Do we want to be a nation whose prosperity is held hostage by commodity prices, or do we want to be a nation that builds things, asks AMWU national secretary Paul Bastian.
“No country has subsidised its way to prosperity."
~ Prime Minister Tony Abbott (December 2013)
No country — that is, except all of them.
There are only all the European ones, the American ones, the South American ones, the Asian ones — pick a prosperous country and you will see government subsidies.
Because sectors like automotive production are valuable to any nation. They provide good, skilled jobs. They have flow on effects to boost jobs in other sectors. And manufacturing promotes research and development across the board.
But Australia's relatively new Coalition Government has started tearing out subsidies from critical Australian industries — flushing away jobs, skills, and future prosperity.
If you value jobs and skills, you have to invest in them.
The government hasn't seemed to realise this and is failing to support Australian manufacturing industries and skills. Instead, they are blaming Australian workers for expecting decent wages in return for a hard day's work.
When announcing his Government wouldn't be assisting SPC Ardmona, Abbott blamed the company's troubles on workers' wages and conditions. He specifically cited the need for workers to be more "flexible" and consider returning to base award wages — that these measures would keep SPC viable.
When Toyota announced it was pulling out, the Government stuck to form and again blamed workers, their wages and their conditions.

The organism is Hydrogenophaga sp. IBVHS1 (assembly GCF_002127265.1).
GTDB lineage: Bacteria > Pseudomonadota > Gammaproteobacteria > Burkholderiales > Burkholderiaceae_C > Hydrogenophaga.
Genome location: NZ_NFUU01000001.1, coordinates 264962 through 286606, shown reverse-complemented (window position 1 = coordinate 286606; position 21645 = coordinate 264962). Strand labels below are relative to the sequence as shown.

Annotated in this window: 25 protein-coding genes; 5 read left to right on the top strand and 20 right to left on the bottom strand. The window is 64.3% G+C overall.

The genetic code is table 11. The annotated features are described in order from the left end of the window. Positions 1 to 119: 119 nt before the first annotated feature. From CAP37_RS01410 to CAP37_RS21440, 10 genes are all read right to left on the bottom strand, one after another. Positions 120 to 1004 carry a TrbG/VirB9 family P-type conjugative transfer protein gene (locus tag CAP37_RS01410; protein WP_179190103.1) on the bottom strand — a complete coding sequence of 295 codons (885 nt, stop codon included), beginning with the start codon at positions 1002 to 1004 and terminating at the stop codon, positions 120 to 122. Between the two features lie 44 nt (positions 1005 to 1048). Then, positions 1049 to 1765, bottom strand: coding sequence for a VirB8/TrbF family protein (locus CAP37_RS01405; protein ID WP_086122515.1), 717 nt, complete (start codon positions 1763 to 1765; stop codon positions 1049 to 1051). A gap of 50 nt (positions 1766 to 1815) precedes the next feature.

This is not only wrong and unfair — it is cruel.
Blaming those who have the most to lose from industries closing is a political act of blame shifting and needs to be called out as such.
But both times they were caught out — and the workers were defended by their employers.
Let’s look at the facts.
An SPC worker typically gets just below $50,000 a year – and wages have remained flat since 2010. I doubt anyone would claim that this is a generous annual salary. The base award – that the Prime Minister is advocating – is half this at $26,000 a year.
One of the main issues confronting SPC is cheap foreign imports coming into the market with little or no regulation and often lax standards.
"This isn't a wage issue, this is more about cheap imports now allowed on Australian supermarket shelves."
In fact, the Productivity Commission has found that labour rates are a minor contributor to SPC company costs. The commission is never shy about blaming unions and workers for excessive costs in any industry, but after looking into SPC, even it has had to admit the issue isn't one of labour costs.
SPC itself came to the workers’ defence, putting out a statement that read: SPC would like to clarify that claims that
‘… the cause of its difficulties are because of ‘over generous’ allowances and conditions to staff, are mistaken and need to be refuted by the facts.’
This is also the case when it comes to the car industry.
The Productivity Commission report released late last month chose to compare Australia's labour costs to those in China and Thailand.
Well I, for one, think we should be proud that Australian wages and conditions provide for a decent quality of life, rather than the poverty endured by many workers in developing nations — or even developed ones.
If the commission had compared the Australian industry to countries such as Japan, Germany and the United States, it would find that wages and conditions are comparable.
The difference between Australia and Japan, Germany and the U.S. is that those countries have governments that back their domestic industries and back local jobs.